Religions as LOs LO7465

A. Paz (
Thu, 16 May 1996 18:28:27 -0500

Replying to LO7431 --

Judith Weiss wrote:

I think any group that thrives as it grows and changes in response to
environmental conditions is a LO. This would include most world
religions, which are currently full of ferment and questioning and
examination of traditional practices.

Most of the ferment has been instigated by three factors, near as I
can see: feminism, technology, and cross-cultural fertilization.
Examples of women's newly heightened consciousness around the world
challenging established religious traditions are numerous, not to
mention the resurrection/invention of Wicca/Goddess Worship. The
impact of medical technology on the definition of birth and death has
forced religions to examine their own definitions. Cultural clashes: A
very large percentage (I think over half) of American Buddhists are
Jews. The fatwa against Salman Rushdie, a multi-cultural person if
ever there was one. Black American Islam. Japanese Christianity.
American Techno-Paganism.
===========End Quote============

I would agree that "any group that thrives as it grows and changes in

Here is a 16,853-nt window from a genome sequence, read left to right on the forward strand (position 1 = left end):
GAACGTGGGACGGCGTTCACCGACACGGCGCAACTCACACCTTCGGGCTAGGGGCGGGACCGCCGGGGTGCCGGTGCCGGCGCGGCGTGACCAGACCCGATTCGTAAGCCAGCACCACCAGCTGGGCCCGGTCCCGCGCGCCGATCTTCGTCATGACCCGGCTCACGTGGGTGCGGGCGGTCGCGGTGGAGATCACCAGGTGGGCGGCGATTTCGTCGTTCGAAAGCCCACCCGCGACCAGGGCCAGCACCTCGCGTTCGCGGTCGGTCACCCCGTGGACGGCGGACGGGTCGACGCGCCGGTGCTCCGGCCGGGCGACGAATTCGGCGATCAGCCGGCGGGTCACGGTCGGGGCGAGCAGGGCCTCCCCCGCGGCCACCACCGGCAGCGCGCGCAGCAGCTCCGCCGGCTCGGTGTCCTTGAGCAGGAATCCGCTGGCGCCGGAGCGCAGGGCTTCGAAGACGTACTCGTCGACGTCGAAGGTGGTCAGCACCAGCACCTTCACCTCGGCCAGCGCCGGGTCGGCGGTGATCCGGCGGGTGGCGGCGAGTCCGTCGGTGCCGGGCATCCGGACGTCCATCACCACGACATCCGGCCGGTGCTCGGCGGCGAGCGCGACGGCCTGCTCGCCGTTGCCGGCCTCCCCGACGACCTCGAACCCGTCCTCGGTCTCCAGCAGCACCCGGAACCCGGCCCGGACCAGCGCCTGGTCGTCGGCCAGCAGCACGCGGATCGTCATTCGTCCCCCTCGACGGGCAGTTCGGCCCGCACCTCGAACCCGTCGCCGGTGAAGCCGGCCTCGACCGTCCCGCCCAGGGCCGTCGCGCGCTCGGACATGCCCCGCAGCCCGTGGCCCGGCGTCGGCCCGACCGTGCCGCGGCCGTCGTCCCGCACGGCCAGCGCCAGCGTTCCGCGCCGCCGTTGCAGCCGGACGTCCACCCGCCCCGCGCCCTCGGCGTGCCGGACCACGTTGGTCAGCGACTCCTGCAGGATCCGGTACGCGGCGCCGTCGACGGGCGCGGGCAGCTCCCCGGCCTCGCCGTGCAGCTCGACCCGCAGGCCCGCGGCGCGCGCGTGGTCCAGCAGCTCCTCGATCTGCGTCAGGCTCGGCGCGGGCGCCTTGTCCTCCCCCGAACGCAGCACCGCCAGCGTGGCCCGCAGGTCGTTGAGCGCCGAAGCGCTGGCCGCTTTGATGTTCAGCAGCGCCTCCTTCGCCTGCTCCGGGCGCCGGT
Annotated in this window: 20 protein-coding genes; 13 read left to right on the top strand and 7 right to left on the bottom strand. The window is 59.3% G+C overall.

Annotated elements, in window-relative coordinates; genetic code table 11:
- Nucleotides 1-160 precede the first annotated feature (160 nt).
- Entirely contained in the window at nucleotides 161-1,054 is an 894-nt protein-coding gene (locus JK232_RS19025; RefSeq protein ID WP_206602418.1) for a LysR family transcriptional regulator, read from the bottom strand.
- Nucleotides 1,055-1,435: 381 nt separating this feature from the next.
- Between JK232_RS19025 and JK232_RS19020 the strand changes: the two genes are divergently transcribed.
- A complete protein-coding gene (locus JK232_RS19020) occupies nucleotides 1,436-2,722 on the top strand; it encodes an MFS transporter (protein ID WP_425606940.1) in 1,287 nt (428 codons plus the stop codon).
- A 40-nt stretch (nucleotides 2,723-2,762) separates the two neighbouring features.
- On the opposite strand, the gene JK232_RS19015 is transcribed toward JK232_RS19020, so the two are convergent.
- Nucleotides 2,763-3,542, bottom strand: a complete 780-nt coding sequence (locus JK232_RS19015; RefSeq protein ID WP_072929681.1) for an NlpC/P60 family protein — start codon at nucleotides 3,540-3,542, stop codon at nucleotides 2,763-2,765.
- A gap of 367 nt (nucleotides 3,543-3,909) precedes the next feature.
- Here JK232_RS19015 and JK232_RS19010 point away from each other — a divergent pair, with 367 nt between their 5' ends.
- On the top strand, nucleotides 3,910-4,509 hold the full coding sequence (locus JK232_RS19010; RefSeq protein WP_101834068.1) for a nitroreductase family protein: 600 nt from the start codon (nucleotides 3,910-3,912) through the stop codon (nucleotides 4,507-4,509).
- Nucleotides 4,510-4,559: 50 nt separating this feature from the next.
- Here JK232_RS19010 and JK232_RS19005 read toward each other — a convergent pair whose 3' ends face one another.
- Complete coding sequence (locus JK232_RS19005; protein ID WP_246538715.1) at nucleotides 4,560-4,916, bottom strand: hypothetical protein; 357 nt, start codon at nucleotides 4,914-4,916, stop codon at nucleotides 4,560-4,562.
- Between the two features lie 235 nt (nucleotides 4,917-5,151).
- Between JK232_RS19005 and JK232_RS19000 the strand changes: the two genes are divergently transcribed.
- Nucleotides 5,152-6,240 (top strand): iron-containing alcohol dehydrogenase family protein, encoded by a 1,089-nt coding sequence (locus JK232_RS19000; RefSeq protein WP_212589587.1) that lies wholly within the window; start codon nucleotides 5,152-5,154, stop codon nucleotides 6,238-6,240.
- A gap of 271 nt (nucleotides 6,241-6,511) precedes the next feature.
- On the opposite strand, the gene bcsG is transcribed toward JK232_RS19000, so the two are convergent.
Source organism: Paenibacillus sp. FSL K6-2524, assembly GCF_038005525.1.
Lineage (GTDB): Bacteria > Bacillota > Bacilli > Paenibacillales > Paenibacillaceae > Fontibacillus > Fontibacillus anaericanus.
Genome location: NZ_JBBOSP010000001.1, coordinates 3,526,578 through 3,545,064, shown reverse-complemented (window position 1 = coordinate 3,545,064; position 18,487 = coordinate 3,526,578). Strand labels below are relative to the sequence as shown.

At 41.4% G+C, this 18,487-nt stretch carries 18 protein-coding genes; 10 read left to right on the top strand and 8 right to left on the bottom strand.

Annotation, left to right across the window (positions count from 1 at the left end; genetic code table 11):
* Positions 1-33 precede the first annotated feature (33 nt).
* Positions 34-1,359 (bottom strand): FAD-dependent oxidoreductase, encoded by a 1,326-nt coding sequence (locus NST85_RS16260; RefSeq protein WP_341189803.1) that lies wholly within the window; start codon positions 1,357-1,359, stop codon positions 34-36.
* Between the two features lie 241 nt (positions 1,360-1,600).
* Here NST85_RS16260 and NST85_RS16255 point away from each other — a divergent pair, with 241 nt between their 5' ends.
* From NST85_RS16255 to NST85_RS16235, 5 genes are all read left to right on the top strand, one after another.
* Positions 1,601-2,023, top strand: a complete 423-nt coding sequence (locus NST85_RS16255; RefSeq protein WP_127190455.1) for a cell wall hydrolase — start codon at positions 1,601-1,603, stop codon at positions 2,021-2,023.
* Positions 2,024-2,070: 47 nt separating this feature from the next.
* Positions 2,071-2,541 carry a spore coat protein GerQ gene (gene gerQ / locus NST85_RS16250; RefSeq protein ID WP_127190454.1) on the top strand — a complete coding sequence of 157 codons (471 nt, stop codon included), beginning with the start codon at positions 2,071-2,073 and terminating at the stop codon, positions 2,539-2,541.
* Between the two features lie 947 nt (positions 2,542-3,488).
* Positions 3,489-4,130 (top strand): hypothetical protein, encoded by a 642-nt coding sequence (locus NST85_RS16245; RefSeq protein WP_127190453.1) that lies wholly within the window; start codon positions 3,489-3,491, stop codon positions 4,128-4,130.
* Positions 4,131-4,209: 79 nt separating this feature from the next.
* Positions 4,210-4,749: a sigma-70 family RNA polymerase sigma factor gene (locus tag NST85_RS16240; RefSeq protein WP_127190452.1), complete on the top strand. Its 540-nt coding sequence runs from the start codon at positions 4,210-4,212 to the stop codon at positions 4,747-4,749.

response to environmental conditions is a LO," as you said above.
However, I wouldn't limit the LO label to just those that "thrive." Many
groups that fail to thrive but continue to believe in the promise of
liberation and live with an active hope are, IMHO, LOs.

The interesting aspect of oppressed groups for me is that their "learning"
isn't always simply in response to environmental conditions, but to the
insights about our life-circumstances in light of some form of revelation
from a Higher Source. I don't mean religion as an opium to help one
endure suffering either (although I think we to easily discredit a
religion's ability to give meaning to suffering).

The examples that come immediately to my mind are the base ecclesial
communities of Brazil and other South American countries. (See Leonardo
Boff's *Church: Charism & Power* for more details, or Gustavo Gutierrez's
*Liberation Theology*)

(Anyway, I'm was delighted to see the reference to *Tikkun*, a challenging
and hopeful magazine to which I'm been subcriber for several years now.)


Augustine A. Paz

"A Sentence is not emotional a paragraph is." Gertrude Stein

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